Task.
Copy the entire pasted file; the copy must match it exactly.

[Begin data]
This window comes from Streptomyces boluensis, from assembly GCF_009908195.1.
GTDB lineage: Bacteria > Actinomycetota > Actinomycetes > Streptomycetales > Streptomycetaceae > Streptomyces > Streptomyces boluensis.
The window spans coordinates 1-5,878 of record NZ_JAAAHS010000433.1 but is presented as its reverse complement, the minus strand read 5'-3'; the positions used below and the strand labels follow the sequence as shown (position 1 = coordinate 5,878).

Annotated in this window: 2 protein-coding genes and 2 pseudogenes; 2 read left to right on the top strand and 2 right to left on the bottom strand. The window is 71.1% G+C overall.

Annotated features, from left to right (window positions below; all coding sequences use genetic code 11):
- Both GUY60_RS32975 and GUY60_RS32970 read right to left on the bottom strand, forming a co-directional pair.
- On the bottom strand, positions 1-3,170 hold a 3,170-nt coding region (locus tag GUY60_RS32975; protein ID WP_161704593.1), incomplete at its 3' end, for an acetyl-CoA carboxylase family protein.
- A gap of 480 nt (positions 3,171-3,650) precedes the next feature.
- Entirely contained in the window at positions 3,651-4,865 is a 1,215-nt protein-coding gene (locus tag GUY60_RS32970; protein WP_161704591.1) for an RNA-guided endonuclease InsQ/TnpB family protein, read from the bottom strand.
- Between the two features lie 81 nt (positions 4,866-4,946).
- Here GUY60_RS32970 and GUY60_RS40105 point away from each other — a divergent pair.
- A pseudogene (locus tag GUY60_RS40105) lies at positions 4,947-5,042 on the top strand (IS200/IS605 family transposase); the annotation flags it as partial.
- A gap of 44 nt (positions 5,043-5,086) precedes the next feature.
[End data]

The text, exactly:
This window comes from Streptomyces boluensis, from assembly GCF_009908195.1.
GTDB lineage: Bacteria > Actinomycetota > Actinomycetes > Streptomycetales > Streptomycetaceae > Streptomyces > Streptomyces boluensis.
The window spans coordinates 1-5,878 of record NZ_JAAAHS010000433.1 but is presented as its reverse complement, the minus strand read 5'-3'; the positions used below and the strand labels follow the sequence as shown (position 1 = coordinate 5,878).

Annotated in this window: 2 protein-coding genes and 2 pseudogenes; 2 read left to right on the top strand and 2 right to left on the bottom strand. The window is 71.1% G+C overall.

Annotated features, from left to right (window positions below; all coding sequences use genetic code 11):
- Both GUY60_RS32975 and GUY60_RS32970 read right to left on the bottom strand, forming a co-directional pair.
- On the bottom strand, positions 1-3,170 hold a 3,170-nt coding region (locus tag GUY60_RS32975; protein ID WP_161704593.1), incomplete at its 3' end, for an acetyl-CoA carboxylase family protein.
- A gap of 480 nt (positions 3,171-3,650) precedes the next feature.
- Entirely contained in the window at positions 3,651-4,865 is a 1,215-nt protein-coding gene (locus tag GUY60_RS32970; protein WP_161704591.1) for an RNA-guided endonuclease InsQ/TnpB family protein, read from the bottom strand.
- Between the two features lie 81 nt (positions 4,866-4,946).
- Here GUY60_RS32970 and GUY60_RS40105 point away from each other — a divergent pair.
- A pseudogene (locus tag GUY60_RS40105) lies at positions 4,947-5,042 on the top strand (IS200/IS605 family transposase); the annotation flags it as partial.
- A gap of 44 nt (positions 5,043-5,086) precedes the next feature.